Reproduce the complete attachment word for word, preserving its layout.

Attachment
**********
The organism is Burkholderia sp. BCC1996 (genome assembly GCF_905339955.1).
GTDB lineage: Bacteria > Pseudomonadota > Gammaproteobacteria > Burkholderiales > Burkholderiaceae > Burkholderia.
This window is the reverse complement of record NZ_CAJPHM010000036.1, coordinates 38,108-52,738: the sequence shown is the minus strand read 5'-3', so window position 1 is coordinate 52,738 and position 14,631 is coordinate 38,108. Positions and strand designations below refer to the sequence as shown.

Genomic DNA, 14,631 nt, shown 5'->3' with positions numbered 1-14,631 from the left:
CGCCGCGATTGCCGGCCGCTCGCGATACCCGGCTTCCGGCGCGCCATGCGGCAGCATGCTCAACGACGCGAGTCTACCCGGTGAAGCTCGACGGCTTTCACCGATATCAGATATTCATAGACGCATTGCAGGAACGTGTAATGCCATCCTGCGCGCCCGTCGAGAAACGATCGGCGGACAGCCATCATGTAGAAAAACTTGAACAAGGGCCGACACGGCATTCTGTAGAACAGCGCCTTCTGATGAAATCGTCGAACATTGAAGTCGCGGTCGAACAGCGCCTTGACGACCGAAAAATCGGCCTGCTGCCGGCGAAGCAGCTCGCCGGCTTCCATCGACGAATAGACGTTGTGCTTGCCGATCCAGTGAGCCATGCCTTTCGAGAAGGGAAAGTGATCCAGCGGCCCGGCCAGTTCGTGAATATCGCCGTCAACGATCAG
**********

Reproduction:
The organism is Burkholderia sp. BCC1996 (genome assembly GCF_905339955.1).
GTDB lineage: Bacteria > Pseudomonadota > Gammaproteobacteria > Burkholderiales > Burkholderiaceae > Burkholderia.
This window is the reverse complement of record NZ_CAJPHM010000036.1, coordinates 38,108-52,738: the sequence shown is the minus strand read 5'-3', so window position 1 is coordinate 52,738 and position 14,631 is coordinate 38,108. Positions and strand designations below refer to the sequence as shown.

Genomic DNA, 14,631 nt, shown 5'->3' with positions numbered 1-14,631 from the left:
CGCCGCGATTGCCGGCCGCTCGCGATACCCGGCTTCCGGCGCGCCATGCGGCAGCATGCTCAACGACGCGAGTCTACCCGGTGAAGCTCGACGGCTTTCACCGATATCAGATATTCATAGACGCATTGCAGGAACGTGTAATGCCATCCTGCGCGCCCGTCGAGAAACGATCGGCGGACAGCCATCATGTAGAAAAACTTGAACAAGGGCCGACACGGCATTCTGTAGAACAGCGCCTTCTGATGAAATCGTCGAACATTGAAGTCGCGGTCGAACAGCGCCTTGACGACCGAAAAATCGGCCTGCTGCCGGCGAAGCAGCTCGCCGGCTTCCATCGACGAATAGACGTTGTGCTTGCCGATCCAGTGAGCCATGCCTTTCGAGAAGGGAAAGTGATCCAGCGGCCCGGCCAGTTCGTGAATATCGCCGTCAACGATCAG